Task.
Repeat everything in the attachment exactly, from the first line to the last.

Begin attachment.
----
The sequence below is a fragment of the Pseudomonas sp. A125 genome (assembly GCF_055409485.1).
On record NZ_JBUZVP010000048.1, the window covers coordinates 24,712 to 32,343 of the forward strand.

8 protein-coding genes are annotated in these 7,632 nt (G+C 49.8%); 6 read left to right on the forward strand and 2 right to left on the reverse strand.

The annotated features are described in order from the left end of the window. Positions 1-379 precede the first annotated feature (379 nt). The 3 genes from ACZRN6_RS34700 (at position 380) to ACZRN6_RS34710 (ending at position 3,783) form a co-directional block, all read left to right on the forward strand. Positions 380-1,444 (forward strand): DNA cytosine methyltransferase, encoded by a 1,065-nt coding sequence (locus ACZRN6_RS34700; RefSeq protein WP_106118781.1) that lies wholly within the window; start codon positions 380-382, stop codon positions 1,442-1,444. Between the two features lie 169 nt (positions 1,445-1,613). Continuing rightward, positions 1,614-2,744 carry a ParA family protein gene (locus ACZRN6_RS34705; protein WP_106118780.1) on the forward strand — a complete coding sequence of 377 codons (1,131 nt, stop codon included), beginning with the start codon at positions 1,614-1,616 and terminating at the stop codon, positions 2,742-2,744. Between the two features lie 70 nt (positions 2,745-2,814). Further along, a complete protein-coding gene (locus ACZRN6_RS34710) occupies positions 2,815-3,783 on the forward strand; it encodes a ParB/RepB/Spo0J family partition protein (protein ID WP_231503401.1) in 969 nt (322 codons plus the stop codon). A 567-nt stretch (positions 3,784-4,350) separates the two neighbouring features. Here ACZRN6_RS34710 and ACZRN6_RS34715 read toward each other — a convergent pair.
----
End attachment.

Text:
The sequence below is a fragment of the Pseudomonas sp. A125 genome (assembly GCF_055409485.1).
On record NZ_JBUZVP010000048.1, the window covers coordinates 24,712 to 32,343 of the forward strand.

8 protein-coding genes are annotated in these 7,632 nt (G+C 49.8%); 6 read left to right on the forward strand and 2 right to left on the reverse strand.

The annotated features are described in order from the left end of the window. Positions 1-379 precede the first annotated feature (379 nt). The 3 genes from ACZRN6_RS34700 (at position 380) to ACZRN6_RS34710 (ending at position 3,783) form a co-directional block, all read left to right on the forward strand. Positions 380-1,444 (forward strand): DNA cytosine methyltransferase, encoded by a 1,065-nt coding sequence (locus ACZRN6_RS34700; RefSeq protein WP_106118781.1) that lies wholly within the window; start codon positions 380-382, stop codon positions 1,442-1,444. Between the two features lie 169 nt (positions 1,445-1,613). Continuing rightward, positions 1,614-2,744 carry a ParA family protein gene (locus ACZRN6_RS34705; protein WP_106118780.1) on the forward strand — a complete coding sequence of 377 codons (1,131 nt, stop codon included), beginning with the start codon at positions 1,614-1,616 and terminating at the stop codon, positions 2,742-2,744. Between the two features lie 70 nt (positions 2,745-2,814). Further along, a complete protein-coding gene (locus ACZRN6_RS34710) occupies positions 2,815-3,783 on the forward strand; it encodes a ParB/RepB/Spo0J family partition protein (protein ID WP_231503401.1) in 969 nt (322 codons plus the stop codon). A 567-nt stretch (positions 3,784-4,350) separates the two neighbouring features. Here ACZRN6_RS34710 and ACZRN6_RS34715 read toward each other — a convergent pair.